Human PEX19 ELISA Matched Antibody Pair (ABPR-0677)

Regulatory status: For research use only, not for use in diagnostic procedures.

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Species Reactivity
Human
Intended Use
This antibody pair set comes with matched antibody pair to detect and quantify protein level of human PEX19.
General Description
This gene is necessary for early peroxisomal biogenesis. It acts both as a cytosolic chaperone and as an import receptor for peroxisomal membrane proteins (PMPs). Peroxins (PEXs) are proteins that are essential for the assembly of functional peroxisomes. The peroxisome biogenesis disorders (PBDs) are a group of genetically heterogeneous autosomal recessive, lethal diseases characterized by multiple defects in peroxisome function. These disorders have at least 14 complementation groups, with more than one phenotype being observed for some complementation groups. Although the clinical features of PBD patients vary, cells from all PBD patients exhibit a defect in the import of one or more classes of peroxisomal matrix proteins into the organelle. Defects in this gene are a cause of Zellweger syndrome (ZWS), as well as peroxisome biogenesis disorder complementation group 14 (PBD-CG14), which is also known as PBD-CGJ. Alternative splicing results in multiple transcript variants.
Reconstitution And Storage
Store reagents of the antibody pair set at -20°C or lower. Please aliquot to avoid repeated freeze thaw cycle. Reagents should be returned to -20°C storage immediately after use.

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References


Peroxisomal gene and protein expression increase in response to a high-lipid challenge in human skeletal muscle

METABOLISM-CLINICAL AND EXPERIMENTAL

Authors: Huang, Tai-Yu; Zheng, Donghai; Hickner, Robert C.; Brault, Jeffrey J.; Cortright, Ronald N.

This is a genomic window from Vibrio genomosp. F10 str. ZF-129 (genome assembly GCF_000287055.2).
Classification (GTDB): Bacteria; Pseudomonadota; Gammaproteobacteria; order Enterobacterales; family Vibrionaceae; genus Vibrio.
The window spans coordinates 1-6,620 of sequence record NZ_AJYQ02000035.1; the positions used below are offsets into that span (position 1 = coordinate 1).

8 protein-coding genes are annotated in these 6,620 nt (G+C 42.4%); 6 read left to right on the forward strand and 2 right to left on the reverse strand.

Peroxisomes are essential for lipid metabolism and disruption of liver peroxisomal function results in neonatal death. Little is known about how peroxisomal content and activity respond to changes in the lipid environment in human skeletal muscle (HSkM). Aims: We hypothesized and tested that increased peroxisomal gene/protein expression and functionality occur in HSkM as an adaptive response to lipid oversupply. Materials and methods: HSkM biopsies, derived from a total of sixty-two subjects, were collected for 1) examining correlations between peroxisomal proteins and intramyocellular lipid content (IMLC) as well as between peroxisomal functionality and IMLC, 2) assessing peroxisomal gene expression in response to acute- or 7-day high fat meal (HFM), and in human tissue derived primary myotubes for 3) treating with high fatty acids to induce peroxisomal adaptions. IMLC were measured by both biochemical analyses and fluorescent staining. Peroxisomal membrane protein PMP70 and biogenesis gene (PEX) expression were assessed using western blotting and realtime qRT-PCR respectively. 1-C-14 radiolabeled lignocerate and palmitate oxidation assays were performed for peroxisomal and mitochondrial functionality respectively. Results: 1) Under fasting conditions, HSkMtissue demonstrated a significant correlation (P << 0.05) between IMCL and the peroxisomal biogenesis factor 19 (PEX19) protein as well as between lipid content and palmitate and lignocerate complete oxidation. 2) Similarly, post-HFM, additional PEX genes (Pex19, PEX11A, and PEX5) were significantly (P << 0.05) upregulated. 3) Increments in PMP70, carnitine octanoyl transferase (CrOT), PGC-1 alpha, and ERR alpha alpha mRNA were observed post-fatty acid incubation in HSkM cells. PMP70 protein was significantly (P << 0.05) elevated 48-h post lipid treatment. Conclusions: These results are the first to associate IMLC with peroxisomal gene/protein expression and function in HSkM suggesting an adaptive role for peroxisomes in lipid metabolism in this tissue. (C) 2019 The Authors. Published by Elsevier Inc.